Veolia Environnement, the French waste and water utility trying to reduce debt, reported a larger-than-estimated 2011 loss on restructuring costs and a business slowdown in southern Europe and north Africa.
The net loss was 490 million euros ($653 million) compared with a restated profit of 559 million euros a year earlier, the Paris-based company said in a statement. That was greater than the average estimate of a 281 million-euro loss of seven analysts surveyed by Bloomberg.
Veolia will narrow its geographic reach to about 40 countries in a bid to lower debt to less than 12 billion euros by the end of 2013, the company said. Net financial debt was 14.73 billion euros at Dec.31, down from 15.22 billion euros a year earlier.
This year “will be the first for the transformation of Veolia after a year of transition,” Chief Executive Officer Antoine Frerot said on a conference call. He declined to provide an outlook for earnings for 2012 or comment on his future as chief executive at the water provider.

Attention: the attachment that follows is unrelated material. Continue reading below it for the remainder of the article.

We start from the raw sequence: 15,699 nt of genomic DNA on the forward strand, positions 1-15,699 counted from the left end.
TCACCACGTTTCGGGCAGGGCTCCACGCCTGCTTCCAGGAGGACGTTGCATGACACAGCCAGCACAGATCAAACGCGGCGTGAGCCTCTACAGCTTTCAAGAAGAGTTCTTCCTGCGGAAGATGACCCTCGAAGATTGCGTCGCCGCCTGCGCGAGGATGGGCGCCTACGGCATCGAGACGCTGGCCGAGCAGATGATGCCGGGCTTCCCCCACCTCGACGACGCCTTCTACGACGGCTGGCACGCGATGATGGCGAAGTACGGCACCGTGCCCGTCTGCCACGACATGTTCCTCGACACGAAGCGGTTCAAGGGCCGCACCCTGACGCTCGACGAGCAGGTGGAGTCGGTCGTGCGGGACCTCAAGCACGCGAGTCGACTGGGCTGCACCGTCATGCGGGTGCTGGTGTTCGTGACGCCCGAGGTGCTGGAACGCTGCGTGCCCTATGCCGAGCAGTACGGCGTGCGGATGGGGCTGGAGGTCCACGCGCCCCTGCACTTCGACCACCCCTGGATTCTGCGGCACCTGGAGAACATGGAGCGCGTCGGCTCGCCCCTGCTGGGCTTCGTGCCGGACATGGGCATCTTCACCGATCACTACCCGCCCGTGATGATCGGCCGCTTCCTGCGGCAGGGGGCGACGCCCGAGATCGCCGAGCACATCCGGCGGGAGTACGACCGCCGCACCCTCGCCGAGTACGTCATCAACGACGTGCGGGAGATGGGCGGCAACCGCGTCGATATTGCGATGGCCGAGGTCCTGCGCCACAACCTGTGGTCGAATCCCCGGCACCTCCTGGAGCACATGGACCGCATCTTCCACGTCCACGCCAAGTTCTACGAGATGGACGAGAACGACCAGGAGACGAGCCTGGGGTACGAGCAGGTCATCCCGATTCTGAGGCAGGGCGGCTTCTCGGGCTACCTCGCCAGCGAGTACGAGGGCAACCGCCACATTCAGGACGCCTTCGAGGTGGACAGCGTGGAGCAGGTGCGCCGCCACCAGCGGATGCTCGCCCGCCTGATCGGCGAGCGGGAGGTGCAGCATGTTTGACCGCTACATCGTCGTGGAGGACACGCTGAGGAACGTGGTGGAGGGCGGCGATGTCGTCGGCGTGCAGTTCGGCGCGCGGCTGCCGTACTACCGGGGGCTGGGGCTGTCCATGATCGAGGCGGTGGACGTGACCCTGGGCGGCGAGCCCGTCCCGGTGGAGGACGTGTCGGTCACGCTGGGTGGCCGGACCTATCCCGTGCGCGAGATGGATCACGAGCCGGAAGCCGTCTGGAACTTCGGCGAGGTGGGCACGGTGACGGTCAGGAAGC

Frerot is seeking to revive the utility amid reports that his predecessor Henri Proglio, who remains a director, was trying to garner board support for a replacement. Frerot’s revamp would undo a legacy of expansion under Proglio that took the utility to 77 countries from Argentina to South Korea. Veolia has lost about half its market value since mid-July.
Veolia rose as much as 6.2 per cent, its biggest intraday gain in five months. It traded 5 per cent higher at 9.65 euros as of 9:41 a.m. in Paris and was the biggest gainer on the benchmark CAC 40 index, followed by Safran SA, up 1.1 per cent.
Operating income fell to 1.02 billion euros from 1.98 billion euros a year earlier. Sales advanced 3.1 per cent to 29.6 billion euros.